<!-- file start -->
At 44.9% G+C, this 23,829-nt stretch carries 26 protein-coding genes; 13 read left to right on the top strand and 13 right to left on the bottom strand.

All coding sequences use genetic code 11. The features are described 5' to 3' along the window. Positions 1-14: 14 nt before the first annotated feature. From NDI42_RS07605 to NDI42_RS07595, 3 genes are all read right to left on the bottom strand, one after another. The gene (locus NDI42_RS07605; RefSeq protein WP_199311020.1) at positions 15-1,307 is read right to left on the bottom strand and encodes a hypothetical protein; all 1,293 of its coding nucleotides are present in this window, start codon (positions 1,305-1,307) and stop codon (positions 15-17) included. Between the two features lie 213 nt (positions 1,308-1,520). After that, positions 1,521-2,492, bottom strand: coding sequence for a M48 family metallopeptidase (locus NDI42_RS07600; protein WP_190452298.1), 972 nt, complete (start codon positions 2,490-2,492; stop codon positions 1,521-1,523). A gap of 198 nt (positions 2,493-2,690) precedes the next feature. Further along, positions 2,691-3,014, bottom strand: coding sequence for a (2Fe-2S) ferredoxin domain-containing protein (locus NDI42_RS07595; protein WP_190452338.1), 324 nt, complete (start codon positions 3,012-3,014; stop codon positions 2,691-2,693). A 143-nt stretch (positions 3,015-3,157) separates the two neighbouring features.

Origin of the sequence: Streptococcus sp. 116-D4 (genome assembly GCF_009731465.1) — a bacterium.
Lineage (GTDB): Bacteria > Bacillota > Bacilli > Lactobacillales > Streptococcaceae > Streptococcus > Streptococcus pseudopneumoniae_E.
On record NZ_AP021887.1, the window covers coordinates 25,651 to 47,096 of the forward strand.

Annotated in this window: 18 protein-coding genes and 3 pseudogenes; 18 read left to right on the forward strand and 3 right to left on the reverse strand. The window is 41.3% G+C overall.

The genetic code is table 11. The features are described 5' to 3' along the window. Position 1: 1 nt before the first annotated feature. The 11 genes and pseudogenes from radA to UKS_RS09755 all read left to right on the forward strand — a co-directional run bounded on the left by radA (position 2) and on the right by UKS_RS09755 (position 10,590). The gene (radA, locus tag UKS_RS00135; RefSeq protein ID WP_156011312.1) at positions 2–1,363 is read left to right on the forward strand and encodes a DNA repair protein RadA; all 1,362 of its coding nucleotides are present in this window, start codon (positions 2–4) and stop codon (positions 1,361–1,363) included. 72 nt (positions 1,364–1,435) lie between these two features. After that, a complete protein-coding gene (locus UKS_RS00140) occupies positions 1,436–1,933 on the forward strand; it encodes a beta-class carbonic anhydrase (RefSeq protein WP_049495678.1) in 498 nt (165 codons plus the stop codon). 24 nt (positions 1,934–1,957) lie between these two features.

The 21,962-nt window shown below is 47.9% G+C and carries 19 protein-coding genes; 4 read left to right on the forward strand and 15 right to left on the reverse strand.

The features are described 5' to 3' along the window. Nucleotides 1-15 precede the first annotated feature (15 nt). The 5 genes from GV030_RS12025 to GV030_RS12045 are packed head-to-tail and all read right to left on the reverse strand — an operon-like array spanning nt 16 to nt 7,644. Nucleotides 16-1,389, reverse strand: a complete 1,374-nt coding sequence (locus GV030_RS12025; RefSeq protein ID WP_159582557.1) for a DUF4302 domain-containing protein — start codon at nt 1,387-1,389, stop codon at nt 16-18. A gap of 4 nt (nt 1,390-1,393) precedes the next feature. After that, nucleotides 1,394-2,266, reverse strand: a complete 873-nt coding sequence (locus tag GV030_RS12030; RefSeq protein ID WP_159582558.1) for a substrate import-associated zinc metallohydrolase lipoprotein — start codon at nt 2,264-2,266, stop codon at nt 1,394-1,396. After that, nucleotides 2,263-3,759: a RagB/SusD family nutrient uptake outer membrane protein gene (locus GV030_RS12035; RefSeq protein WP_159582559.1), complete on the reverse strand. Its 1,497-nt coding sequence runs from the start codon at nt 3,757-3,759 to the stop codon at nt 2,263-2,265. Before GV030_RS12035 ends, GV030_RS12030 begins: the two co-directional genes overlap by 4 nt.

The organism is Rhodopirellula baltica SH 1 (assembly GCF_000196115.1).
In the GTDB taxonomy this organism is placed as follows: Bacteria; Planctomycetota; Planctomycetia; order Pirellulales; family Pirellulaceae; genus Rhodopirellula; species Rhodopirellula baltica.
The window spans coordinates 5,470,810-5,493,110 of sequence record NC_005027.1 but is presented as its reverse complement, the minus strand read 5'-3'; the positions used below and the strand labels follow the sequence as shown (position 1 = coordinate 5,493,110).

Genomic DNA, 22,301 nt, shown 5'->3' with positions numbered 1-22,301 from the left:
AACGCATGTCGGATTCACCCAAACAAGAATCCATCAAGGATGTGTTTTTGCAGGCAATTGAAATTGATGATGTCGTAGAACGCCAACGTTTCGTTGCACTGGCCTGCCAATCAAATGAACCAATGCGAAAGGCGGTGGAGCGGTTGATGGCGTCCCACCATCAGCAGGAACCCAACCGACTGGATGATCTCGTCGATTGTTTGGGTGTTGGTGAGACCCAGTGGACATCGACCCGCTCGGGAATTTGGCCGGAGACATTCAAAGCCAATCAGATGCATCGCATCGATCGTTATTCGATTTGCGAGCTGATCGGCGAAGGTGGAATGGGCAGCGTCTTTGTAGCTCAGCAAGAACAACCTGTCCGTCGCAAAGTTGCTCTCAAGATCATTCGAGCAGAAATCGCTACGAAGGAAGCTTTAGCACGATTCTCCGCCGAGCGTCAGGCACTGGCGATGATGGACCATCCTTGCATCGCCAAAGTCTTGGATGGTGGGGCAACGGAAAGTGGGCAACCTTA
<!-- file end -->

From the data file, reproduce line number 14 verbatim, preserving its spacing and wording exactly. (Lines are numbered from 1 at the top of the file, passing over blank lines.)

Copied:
AACGCATGTCGGATTCACCCAAACAAGAATCCATCAAGGATGTGTTTTTGCAGGCAATTGAAATTGATGATGTCGTAGAACGCCAACGTTTCGTTGCACTGGCCTGCCAATCAAATGAACCAATGCGAAAGGCGGTGGAGCGGTTGATGGCGTCCCACCATCAGCAGGAACCCAACCGACTGGATGATCTCGTCGATTGTTTGGGTGTTGGTGAGACCCAGTGGACATCGACCCGCTCGGGAATTTGGCCGGAGACATTCAAAGCCAATCAGATGCATCGCATCGATCGTTATTCGATTTGCGAGCTGATCGGCGAAGGTGGAATGGGCAGCGTCTTTGTAGCTCAGCAAGAACAACCTGTCCGTCGCAAAGTTGCTCTCAAGATCATTCGAGCAGAAATCGCTACGAAGGAAGCTTTAGCACGATTCTCCGCCGAGCGTCAGGCACTGGCGATGATGGACCATCCTTGCATCGCCAAAGTCTTGGATGGTGGGGCAACGGAAAGTGGGCAACCTTA